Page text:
This popular dish takes time to prepare. However, you can make the sauce in advance and keep it in the freezer or refrigerator. For an authentic dish, don't take shortcuts and don't leave out any of the ingredients-particularly the Pad Thai sauce that gives the final dish its rich, amber color and succulent taste. Select the rice stick noodles marked "M" for medium; the thinner and the wider ones are used for other noodle dishes. Salted or preserved radish is sold in cellophane packets at Asian markets and, after opening, lasts almost indefinitely in the refrigerator. Be sure to have all the ingredients within reach because you have to work fast and be at the stove throughout the cooking time. With one bite of this Pad Thai, you will discover noodle heaven.
- Recipe courtesy Nongkran Daks
- 4 tablespoons vegetable oil, plus extra as needed
- 1 teaspoon chopped garlic
- 1 tablespoon dried shrimp, optional
- 1/2 cup sliced pork
- 1/2 cup whole shrimp, shelled and deveined
- 1 tablespoon (shredded) preserved radish
- 1/4 pound medium-size dried rice noodles (soaked 60 minutes in cold water and drained)
- 5 tablespoons Pad Thai sauce, recipe follows
- 2 large eggs
- 1/2 teaspoon ground hot chiles, or more to taste
- 2 tablespoons ground roasted peanuts
- 1/2 cup sliced garlic chives or green onion
- 2 cups bean sprouts, rinsed, plus more for garnish
- 1 wedge lime
Heat the oil in a wok. Add the garlic and stir-fry until golden brown. Add the meat and shrimp and keep stirring until the shrimp changes color. Remove the shrimp to prevent overcooking and set aside.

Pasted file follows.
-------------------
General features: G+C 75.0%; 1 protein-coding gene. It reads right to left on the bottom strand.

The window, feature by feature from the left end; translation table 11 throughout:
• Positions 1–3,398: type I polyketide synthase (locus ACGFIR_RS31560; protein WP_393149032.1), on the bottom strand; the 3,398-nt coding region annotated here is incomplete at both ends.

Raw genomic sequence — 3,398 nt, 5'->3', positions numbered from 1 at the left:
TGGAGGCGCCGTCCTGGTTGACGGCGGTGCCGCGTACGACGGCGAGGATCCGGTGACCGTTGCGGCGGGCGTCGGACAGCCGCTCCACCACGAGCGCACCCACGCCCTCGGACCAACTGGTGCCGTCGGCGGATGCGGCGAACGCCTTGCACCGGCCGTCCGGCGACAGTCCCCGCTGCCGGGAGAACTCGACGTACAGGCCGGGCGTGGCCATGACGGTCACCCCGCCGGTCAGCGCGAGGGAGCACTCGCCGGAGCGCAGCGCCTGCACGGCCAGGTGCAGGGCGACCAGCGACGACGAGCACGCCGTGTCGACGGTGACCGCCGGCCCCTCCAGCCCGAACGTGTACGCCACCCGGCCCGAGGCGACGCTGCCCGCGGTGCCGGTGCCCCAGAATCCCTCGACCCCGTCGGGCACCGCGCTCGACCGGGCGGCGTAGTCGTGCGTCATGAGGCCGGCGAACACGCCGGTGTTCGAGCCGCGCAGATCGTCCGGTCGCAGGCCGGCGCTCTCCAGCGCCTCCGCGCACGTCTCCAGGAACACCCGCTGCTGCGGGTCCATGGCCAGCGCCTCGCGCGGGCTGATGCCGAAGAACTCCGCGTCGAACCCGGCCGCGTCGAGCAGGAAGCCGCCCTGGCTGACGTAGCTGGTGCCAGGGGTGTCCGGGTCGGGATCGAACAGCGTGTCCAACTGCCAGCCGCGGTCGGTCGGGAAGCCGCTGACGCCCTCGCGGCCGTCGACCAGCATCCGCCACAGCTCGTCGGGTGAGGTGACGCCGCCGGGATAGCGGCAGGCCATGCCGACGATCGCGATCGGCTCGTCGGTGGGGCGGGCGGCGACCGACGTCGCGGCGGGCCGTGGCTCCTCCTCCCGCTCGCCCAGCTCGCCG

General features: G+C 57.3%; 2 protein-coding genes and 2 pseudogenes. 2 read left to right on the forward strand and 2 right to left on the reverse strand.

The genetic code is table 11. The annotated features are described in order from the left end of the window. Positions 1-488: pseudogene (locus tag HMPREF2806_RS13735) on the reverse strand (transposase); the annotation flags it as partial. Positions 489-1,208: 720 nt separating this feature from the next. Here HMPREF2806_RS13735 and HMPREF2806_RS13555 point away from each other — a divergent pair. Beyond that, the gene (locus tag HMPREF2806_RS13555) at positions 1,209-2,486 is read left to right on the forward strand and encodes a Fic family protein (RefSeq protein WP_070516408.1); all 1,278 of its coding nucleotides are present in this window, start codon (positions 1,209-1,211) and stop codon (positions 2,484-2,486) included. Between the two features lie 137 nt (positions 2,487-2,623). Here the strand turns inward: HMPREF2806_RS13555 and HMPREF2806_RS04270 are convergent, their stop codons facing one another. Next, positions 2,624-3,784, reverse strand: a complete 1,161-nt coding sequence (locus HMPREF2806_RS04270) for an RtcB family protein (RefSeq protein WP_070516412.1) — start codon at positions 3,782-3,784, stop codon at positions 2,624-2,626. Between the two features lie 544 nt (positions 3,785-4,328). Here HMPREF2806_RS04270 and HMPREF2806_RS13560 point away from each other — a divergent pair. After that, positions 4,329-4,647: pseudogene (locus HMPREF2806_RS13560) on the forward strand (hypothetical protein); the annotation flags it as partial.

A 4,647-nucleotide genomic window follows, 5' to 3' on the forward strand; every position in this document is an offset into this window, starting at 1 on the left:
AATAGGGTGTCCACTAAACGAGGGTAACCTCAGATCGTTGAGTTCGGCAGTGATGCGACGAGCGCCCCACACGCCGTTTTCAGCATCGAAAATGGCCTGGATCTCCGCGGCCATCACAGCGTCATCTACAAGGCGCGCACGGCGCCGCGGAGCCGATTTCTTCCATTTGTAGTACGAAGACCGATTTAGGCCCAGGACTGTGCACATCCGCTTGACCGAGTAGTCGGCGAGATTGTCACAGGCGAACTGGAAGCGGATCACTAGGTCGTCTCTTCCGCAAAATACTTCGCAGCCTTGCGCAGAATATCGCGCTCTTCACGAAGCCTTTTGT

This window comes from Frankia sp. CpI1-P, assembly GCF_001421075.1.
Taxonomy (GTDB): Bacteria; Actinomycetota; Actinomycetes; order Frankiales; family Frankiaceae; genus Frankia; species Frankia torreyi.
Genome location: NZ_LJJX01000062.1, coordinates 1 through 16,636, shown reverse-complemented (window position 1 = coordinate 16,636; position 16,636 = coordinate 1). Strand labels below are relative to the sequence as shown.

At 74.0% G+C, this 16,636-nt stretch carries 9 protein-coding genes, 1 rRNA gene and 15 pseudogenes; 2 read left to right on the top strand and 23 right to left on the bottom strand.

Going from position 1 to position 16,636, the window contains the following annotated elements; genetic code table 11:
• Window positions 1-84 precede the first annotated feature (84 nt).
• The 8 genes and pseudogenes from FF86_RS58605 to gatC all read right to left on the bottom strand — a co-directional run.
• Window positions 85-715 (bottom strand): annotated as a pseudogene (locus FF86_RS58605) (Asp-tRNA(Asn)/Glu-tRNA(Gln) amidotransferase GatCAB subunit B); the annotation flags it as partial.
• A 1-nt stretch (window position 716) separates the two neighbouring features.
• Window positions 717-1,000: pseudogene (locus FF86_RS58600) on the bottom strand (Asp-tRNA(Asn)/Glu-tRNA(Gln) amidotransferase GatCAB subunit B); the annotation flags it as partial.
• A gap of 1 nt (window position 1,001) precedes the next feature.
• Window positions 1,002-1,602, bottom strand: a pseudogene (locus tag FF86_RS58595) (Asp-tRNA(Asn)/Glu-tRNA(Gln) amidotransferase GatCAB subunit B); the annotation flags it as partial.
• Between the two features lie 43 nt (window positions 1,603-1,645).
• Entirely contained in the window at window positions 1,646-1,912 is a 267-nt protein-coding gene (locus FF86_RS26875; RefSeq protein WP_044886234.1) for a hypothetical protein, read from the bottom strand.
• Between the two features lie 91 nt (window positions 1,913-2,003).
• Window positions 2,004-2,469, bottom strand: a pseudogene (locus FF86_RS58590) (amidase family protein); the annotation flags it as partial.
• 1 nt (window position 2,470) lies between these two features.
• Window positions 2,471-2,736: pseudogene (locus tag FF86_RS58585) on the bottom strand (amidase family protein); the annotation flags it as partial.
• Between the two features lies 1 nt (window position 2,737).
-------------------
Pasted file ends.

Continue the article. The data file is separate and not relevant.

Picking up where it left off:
Add the noodles. They will stick together so stir fast and try to separate them. Add a little water, stirring a few times. Then add the Pad Thai sauce, and keep stirring until everything is thoroughly mixed. The noodles should appear soft and moist. Return the cooked shrimp to the wok.
Push the contents of the wok up around the sides to make room to fry the eggs. If the pan is very dry, add 1 more tablespoon of oil. Add the eggs and spread the noodles over the eggs to cover. When the eggs are cooked, stir the noodles until everything is well mixed-this should result in cooked bits of eggs, both whites and yolk, throughout the noodle mixture.
A viewer, who may not be a professional cook, provided this recipe. The Food Network Kitchens chefs have not tested this recipe and therefore, we cannot make representation as to the results.
Pat Thai Sauce:
- 1 cup tamarind juice
- 1 cup palm sugar plus 3 tablespoons
- 1 cup water
- 1/2 cup fish sauce
- 2 teaspoons salt
Mix all ingredients in a saucepan for about 60 minutes until it is well mixed and syrupy. Stir occasionally to prevent burning.
Cook's Note: If you want to double this recipe, DO NOT double the ingredi ents, for the bulk will be too much to work with. Rather, make the dish twice. If you plan to make this for company, cook noodles ahead of time and add bean sprouts and garlic chives when you heat it up. If it is an informal gathering, it is fun to let your guests cook their own noodles.
You can buy premixed tamarind concentrate or make your own tamarind juice. Buy a package of compressed tamarind pulp at any Asian market, cut off 3 tablespoons of paste and soak in 1 1/2 cups of warm water for 20 minutes. Squeeze out the pulp and discard; the remaining liquid is tamarind juice. Store any leftover juice or noodle sauce in a tightly sealed container in the refrigerator or freezer.